Now the researchers are putting those molecular entities at the end of polymer chains, like spaghetti strands with selective host and guest species at the ends that will only complex with each other. "It’s like a needle and thread, but only a certain thread will pass through the eye of the needle," says Gibson. What also makes the new molecule interesting is that it is held together by a noncovalent bond, meaning it can be reversed.

"We are trying to create materials at low temperatures that have the properties of block copolymers," says Gibson. "If heated, they will loosen and come apart. Such materials are easier to process. Heat causes them to revert to smaller molecules, so the material has lower viscosity. It would take less pressure to force them into a mold and you could create very thin molds."

Compare that to a thermosetting polymer that must be heated to 200 degrees C to be processed. "If there is a problem, you have to throw it away because it is not soluble or meltable. The thread and needle material could simply be reprocessed because the molecules would separate at the noncovalent bond into the smaller units, then could be allowed to reform into the specific supramolecular thread and needle."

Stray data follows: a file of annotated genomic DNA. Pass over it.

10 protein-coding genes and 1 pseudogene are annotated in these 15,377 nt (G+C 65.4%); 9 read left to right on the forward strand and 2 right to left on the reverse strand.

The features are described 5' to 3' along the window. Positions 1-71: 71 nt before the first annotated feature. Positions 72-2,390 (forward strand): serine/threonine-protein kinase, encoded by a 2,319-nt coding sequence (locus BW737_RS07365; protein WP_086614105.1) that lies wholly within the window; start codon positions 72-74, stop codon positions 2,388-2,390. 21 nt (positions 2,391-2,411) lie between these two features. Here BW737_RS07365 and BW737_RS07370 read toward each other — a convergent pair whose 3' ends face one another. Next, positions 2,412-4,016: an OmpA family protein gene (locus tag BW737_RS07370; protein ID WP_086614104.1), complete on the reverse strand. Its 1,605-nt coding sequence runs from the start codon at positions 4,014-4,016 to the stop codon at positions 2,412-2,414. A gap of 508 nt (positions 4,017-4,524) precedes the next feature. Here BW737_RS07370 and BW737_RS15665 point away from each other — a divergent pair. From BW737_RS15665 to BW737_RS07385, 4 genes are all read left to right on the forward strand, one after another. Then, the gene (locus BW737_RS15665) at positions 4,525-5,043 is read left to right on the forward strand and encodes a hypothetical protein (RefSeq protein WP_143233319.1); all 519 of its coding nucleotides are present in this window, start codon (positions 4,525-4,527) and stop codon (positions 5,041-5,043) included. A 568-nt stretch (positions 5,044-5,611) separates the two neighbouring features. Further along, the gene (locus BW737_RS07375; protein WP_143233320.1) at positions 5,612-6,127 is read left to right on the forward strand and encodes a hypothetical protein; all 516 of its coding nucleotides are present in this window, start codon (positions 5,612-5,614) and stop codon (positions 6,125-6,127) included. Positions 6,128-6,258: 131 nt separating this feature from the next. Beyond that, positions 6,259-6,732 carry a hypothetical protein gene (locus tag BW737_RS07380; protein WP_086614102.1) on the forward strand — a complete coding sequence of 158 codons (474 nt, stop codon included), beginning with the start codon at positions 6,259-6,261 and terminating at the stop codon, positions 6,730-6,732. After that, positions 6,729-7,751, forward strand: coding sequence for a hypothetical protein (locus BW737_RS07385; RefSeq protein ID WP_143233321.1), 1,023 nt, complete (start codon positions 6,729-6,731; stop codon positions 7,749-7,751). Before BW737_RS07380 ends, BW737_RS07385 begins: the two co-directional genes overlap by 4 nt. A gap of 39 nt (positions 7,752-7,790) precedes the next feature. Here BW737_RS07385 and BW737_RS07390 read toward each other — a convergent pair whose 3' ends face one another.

Joining chain polymers using pseudorotaxanes could also make it possible to tailor the materials joined in block copolymers to improve mechanical or other behavior. For instance, by selection of one of a series with host species at the chain ends (from column A) and one from a series of polymers with guest species at chain ends (from column B) a range of block copolymers could be assembled and tested very readily. These systems would be analogs of traditional covalent block copolymers such as impact resistant styrene-butadiene systems.